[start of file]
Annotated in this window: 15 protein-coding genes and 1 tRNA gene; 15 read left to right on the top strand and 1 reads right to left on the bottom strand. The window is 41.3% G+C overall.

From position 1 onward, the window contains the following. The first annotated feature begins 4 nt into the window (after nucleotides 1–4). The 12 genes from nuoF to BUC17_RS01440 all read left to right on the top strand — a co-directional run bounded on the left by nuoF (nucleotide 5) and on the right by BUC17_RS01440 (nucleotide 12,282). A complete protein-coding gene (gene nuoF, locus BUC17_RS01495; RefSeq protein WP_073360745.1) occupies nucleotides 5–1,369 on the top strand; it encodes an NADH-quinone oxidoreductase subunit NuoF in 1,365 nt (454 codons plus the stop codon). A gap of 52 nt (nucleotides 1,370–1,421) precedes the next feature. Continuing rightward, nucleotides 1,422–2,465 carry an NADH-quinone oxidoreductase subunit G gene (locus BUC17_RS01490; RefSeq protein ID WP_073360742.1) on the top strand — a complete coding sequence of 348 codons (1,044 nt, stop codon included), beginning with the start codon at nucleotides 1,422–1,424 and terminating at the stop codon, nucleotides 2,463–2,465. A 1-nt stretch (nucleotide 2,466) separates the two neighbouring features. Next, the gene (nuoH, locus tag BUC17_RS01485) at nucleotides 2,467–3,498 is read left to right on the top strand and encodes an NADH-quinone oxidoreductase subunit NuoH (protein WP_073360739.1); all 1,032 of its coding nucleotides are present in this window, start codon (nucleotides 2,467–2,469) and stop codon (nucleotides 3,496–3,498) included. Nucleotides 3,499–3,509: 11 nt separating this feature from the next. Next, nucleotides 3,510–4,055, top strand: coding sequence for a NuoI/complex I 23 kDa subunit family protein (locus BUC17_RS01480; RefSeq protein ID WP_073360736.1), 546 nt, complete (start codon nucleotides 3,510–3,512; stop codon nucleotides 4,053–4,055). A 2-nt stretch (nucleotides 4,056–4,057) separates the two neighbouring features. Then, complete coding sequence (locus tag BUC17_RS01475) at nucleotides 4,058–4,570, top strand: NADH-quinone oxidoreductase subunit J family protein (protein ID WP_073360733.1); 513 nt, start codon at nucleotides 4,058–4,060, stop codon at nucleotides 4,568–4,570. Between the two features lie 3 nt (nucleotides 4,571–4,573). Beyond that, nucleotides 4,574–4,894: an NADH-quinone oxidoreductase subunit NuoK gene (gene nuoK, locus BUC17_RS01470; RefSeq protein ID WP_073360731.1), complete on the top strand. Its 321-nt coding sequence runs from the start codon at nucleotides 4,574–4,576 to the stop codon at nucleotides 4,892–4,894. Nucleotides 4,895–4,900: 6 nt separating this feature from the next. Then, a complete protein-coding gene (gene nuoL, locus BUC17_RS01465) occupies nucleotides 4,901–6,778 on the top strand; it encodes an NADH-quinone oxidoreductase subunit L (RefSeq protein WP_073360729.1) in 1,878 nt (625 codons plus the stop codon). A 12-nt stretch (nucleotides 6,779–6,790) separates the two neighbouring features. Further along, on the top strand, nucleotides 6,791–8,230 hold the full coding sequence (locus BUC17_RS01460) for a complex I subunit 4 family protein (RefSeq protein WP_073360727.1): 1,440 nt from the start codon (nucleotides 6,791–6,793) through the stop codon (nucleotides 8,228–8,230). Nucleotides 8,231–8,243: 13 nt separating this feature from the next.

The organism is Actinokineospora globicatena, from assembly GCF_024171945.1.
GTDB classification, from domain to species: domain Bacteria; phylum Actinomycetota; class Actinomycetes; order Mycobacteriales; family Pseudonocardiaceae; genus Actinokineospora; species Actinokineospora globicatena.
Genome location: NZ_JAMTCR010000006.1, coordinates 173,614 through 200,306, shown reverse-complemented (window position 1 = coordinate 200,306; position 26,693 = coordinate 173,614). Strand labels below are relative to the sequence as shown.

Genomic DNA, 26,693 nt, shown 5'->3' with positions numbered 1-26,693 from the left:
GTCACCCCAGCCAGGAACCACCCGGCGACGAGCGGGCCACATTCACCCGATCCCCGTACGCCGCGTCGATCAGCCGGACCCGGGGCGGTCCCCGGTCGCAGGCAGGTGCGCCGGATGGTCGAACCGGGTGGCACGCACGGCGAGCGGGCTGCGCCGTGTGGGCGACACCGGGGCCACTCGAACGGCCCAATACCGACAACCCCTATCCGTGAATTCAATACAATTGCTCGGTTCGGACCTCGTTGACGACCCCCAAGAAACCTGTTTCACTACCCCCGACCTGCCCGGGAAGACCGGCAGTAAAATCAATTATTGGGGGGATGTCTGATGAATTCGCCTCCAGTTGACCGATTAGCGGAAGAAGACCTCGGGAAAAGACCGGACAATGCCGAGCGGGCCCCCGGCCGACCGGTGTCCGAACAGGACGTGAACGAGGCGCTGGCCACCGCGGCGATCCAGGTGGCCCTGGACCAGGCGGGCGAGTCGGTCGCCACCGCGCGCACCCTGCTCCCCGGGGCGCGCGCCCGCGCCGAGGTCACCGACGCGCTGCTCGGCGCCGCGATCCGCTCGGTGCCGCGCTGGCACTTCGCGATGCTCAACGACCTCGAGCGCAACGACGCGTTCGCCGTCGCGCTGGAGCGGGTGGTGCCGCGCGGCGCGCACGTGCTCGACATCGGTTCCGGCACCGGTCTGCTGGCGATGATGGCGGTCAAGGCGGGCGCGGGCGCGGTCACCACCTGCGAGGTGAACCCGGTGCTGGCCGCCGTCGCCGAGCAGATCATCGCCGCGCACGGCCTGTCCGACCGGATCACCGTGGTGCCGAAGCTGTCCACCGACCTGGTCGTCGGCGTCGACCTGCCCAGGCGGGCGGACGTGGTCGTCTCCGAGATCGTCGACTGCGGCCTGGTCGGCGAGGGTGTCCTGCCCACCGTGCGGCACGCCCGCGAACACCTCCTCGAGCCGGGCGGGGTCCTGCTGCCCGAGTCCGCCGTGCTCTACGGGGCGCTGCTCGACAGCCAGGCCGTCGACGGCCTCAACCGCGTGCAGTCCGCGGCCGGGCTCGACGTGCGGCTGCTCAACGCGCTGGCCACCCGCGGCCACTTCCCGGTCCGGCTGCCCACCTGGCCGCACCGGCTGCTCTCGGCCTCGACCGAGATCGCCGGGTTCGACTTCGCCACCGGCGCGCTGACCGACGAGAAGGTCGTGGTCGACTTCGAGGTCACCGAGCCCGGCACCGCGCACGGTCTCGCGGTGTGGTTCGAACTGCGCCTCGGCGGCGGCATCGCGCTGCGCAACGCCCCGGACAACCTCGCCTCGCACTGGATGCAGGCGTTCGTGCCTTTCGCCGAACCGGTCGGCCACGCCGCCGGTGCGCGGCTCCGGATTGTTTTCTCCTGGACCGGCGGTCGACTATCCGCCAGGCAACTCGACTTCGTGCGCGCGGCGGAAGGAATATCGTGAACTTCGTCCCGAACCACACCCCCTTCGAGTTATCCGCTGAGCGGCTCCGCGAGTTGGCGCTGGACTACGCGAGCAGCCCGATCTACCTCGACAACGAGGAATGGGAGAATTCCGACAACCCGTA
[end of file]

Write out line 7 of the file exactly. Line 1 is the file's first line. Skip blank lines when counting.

GTCACCCCAGCCAGGAACCACCCGGCGACGAGCGGGCCACATTCACCCGATCCCCGTACGCCGCGTCGATCAGCCGGACCCGGGGCGGTCCCCGGTCGCAGGCAGGTGCGCCGGATGGTCGAACCGGGTGGCACGCACGGCGAGCGGGCTGCGCCGTGTGGGCGACACCGGGGCCACTCGAACGGCCCAATACCGACAACCCCTATCCGTGAATTCAATACAATTGCTCGGTTCGGACCTCGTTGACGACCCCCAAGAAACCTGTTTCACTACCCCCGACCTGCCCGGGAAGACCGGCAGTAAAATCAATTATTGGGGGGATGTCTGATGAATTCGCCTCCAGTTGACCGATTAGCGGAAGAAGACCTCGGGAAAAGACCGGACAATGCCGAGCGGGCCCCCGGCCGACCGGTGTCCGAACAGGACGTGAACGAGGCGCTGGCCACCGCGGCGATCCAGGTGGCCCTGGACCAGGCGGGCGAGTCGGTCGCCACCGCGCGCACCCTGCTCCCCGGGGCGCGCGCCCGCGCCGAGGTCACCGACGCGCTGCTCGGCGCCGCGATCCGCTCGGTGCCGCGCTGGCACTTCGCGATGCTCAACGACCTCGAGCGCAACGACGCGTTCGCCGTCGCGCTGGAGCGGGTGGTGCCGCGCGGCGCGCACGTGCTCGACATCGGTTCCGGCACCGGTCTGCTGGCGATGATGGCGGTCAAGGCGGGCGCGGGCGCGGTCACCACCTGCGAGGTGAACCCGGTGCTGGCCGCCGTCGCCGAGCAGATCATCGCCGCGCACGGCCTGTCCGACCGGATCACCGTGGTGCCGAAGCTGTCCACCGACCTGGTCGTCGGCGTCGACCTGCCCAGGCGGGCGGACGTGGTCGTCTCCGAGATCGTCGACTGCGGCCTGGTCGGCGAGGGTGTCCTGCCCACCGTGCGGCACGCCCGCGAACACCTCCTCGAGCCGGGCGGGGTCCTGCTGCCCGAGTCCGCCGTGCTCTACGGGGCGCTGCTCGACAGCCAGGCCGTCGACGGCCTCAACCGCGTGCAGTCCGCGGCCGGGCTCGACGTGCGGCTGCTCAACGCGCTGGCCACCCGCGGCCACTTCCCGGTCCGGCTGCCCACCTGGCCGCACCGGCTGCTCTCGGCCTCGACCGAGATCGCCGGGTTCGACTTCGCCACCGGCGCGCTGACCGACGAGAAGGTCGTGGTCGACTTCGAGGTCACCGAGCCCGGCACCGCGCACGGTCTCGCGGTGTGGTTCGAACTGCGCCTCGGCGGCGGCATCGCGCTGCGCAACGCCCCGGACAACCTCGCCTCGCACTGGATGCAGGCGTTCGTGCCTTTCGCCGAACCGGTCGGCCACGCCGCCGGTGCGCGGCTCCGGATTGTTTTCTCCTGGACCGGCGGTCGACTATCCGCCAGGCAACTCGACTTCGTGCGCGCGGCGGAAGGAATATCGTGAACTTCGTCCCGAACCACACCCCCTTCGAGTTATCCGCTGAGCGGCTCCGCGAGTTGGCGCTGGACTACGCGAGCAGCCCGATCTACCTCGACAACGAGGAATGGGAGAATTCCGACAACCCGTA